This is Paul Stanley’s response to fans who criticize Kiss avatars

Paul Stanley spoke about the planned Kiss avatars. The announcement of virtual performances in the future was met with skepticism in the music world. The guitarist and singer of the hard rock band now wants to appease the critics before they shout.

“People had, perhaps understandably, the wrong impression of the avatars at first,” Stanley admits “Ultimate Classic Rock”. After Kiss played their farewell concert in New York at the beginning of December, they pointed to a new era with digital versions of the group on stage.

“The end of the road is the beginning of another road,” Stanley announced on stage, based on the title of the “End Of The Road World Tour”. Kiss also gave their first glimpses there at Madison Square Garden. “However, the avatars are still in their infancy. “They are a far cry from how they will look and act,” says Stanley. “The point ultimately is not that we are replaced by flying avatars. It’s just a way of diversifying what Kiss stands for.”

Here you will find content from Instagram

In order to interact with or display content from social networks, we need your consent.

Kiss want to exploit all possibilities

From 2027, shows with the musicians’ virtual forms will take place. Until then, the concept will continue to be refined. Paul Stanley also pointed out in the interview that this was not the first controversial announcement from Kiss. “Over the last 50 years, people have often tried to figure out our plans,” said the band co-founder. “In nine out of ten cases our ideas were successful. So this is nothing new.”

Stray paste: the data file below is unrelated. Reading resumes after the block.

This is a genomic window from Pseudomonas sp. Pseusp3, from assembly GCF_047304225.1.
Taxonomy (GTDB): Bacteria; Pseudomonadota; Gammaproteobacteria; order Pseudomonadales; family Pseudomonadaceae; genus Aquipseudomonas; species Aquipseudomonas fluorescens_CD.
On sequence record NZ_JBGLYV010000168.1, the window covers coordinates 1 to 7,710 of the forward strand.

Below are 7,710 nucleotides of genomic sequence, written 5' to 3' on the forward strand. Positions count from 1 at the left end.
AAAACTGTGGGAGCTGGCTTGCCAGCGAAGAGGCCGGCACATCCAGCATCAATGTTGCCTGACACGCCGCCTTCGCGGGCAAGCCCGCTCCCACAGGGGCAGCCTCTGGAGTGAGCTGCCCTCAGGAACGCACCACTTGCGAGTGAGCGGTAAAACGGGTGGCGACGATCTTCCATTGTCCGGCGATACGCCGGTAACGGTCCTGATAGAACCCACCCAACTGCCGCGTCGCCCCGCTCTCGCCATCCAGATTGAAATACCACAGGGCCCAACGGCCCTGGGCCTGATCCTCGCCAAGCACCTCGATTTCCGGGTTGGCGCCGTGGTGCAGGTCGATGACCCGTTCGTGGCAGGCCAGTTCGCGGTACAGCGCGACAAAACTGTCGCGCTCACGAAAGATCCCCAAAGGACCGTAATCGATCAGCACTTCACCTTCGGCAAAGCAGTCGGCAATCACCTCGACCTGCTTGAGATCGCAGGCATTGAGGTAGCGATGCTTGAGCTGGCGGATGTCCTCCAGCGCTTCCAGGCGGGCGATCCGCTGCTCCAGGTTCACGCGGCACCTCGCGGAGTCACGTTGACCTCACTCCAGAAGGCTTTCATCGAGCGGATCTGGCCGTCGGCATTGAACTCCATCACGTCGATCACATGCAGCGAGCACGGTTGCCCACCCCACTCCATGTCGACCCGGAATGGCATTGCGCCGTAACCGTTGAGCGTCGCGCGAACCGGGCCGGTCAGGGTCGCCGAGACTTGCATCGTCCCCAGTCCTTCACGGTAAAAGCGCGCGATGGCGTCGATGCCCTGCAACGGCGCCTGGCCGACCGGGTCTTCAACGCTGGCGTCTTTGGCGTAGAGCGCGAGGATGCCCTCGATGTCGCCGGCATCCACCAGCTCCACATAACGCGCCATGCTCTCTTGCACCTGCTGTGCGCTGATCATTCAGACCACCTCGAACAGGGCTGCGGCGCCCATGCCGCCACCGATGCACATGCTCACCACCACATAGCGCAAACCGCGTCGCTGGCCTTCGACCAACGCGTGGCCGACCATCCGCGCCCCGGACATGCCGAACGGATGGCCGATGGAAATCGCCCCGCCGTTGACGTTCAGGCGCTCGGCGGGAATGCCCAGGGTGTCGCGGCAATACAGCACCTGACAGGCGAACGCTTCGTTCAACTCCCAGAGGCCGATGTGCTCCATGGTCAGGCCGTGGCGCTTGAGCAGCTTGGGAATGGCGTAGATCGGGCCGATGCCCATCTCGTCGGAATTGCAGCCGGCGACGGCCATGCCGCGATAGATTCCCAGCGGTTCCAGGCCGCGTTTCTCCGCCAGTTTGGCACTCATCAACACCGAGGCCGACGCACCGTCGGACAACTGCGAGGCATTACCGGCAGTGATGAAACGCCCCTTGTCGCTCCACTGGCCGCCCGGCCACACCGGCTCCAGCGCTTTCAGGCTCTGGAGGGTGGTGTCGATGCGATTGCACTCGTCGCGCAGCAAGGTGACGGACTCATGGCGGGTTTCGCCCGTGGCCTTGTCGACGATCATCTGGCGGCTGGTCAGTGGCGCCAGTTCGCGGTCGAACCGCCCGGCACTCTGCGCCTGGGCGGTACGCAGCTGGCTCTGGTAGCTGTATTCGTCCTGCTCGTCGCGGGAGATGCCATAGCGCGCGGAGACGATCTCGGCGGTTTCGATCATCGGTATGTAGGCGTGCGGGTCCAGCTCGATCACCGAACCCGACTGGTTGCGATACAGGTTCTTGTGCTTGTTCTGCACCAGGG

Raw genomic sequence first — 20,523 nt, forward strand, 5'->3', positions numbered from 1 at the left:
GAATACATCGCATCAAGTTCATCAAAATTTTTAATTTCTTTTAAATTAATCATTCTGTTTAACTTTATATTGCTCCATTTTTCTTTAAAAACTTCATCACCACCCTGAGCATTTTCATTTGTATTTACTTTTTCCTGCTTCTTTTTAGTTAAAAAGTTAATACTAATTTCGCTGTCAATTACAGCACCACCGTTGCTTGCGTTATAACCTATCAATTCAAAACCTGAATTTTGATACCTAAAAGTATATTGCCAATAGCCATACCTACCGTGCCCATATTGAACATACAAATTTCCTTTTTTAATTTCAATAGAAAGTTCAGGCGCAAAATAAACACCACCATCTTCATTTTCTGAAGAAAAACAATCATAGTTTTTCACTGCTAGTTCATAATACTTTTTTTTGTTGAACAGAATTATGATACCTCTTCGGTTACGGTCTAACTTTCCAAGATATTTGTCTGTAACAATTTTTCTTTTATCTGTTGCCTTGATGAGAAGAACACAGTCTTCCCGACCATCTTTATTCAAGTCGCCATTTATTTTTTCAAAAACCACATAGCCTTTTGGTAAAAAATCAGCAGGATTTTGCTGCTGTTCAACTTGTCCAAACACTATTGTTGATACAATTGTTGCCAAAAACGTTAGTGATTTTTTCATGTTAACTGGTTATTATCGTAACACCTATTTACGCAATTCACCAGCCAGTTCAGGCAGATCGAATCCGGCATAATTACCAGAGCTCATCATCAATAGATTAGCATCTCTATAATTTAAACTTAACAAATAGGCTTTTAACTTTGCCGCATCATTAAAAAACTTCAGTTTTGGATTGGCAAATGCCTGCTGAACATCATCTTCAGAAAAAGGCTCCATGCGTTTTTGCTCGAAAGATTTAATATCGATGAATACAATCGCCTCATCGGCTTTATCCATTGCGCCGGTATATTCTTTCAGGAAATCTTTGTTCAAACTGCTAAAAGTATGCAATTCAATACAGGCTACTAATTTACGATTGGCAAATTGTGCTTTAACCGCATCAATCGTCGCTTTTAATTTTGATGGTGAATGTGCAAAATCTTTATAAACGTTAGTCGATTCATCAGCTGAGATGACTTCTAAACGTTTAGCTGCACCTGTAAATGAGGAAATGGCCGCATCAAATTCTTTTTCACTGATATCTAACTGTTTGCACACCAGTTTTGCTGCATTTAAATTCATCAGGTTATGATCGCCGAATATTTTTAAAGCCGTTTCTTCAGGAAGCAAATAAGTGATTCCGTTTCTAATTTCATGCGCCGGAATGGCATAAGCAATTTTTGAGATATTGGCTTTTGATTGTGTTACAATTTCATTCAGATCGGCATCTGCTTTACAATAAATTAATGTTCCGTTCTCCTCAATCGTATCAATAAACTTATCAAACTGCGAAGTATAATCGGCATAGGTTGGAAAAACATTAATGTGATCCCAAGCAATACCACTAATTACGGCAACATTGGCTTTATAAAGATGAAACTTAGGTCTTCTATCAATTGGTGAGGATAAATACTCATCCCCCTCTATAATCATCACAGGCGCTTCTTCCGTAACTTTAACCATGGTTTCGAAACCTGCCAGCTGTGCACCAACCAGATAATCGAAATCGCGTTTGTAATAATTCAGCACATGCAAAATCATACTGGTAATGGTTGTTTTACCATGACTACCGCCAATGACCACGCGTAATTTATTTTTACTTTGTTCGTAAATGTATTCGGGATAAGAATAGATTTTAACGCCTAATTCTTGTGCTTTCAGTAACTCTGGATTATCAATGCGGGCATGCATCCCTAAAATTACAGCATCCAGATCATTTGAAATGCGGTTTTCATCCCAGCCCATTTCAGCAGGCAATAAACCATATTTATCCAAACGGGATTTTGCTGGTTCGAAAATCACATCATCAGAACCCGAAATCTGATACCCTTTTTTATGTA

Stanley also discussed the band’s standing in the scene: “We are in the fortunate and unique position of being a group that can do things that others can’t. So not to explore the possibilities and use them to our advantage would be ridiculous and essentially idiotic. We’ve worked hard to create these four iconic characters, to be an iconic band in so many ways, and not to add variety and expand on the concept would be stupid.”

What happens next for Paul Stanley

The end of the analog Kiss stage doesn’t mean that the musicians will completely disappear from the scene. Bassist and singer Gene Simmons recently announced his next solo show. Stanley, on the other hand, plans to devote himself to art. His exhibition “The Other Side” premieres in Florida next month. On display are paintings as well as painted guitars, metal work and mixed media works. Should he head back into music, one thing is certain: Kiss should not be emulated, because “it is so unique that a copy can only fail.”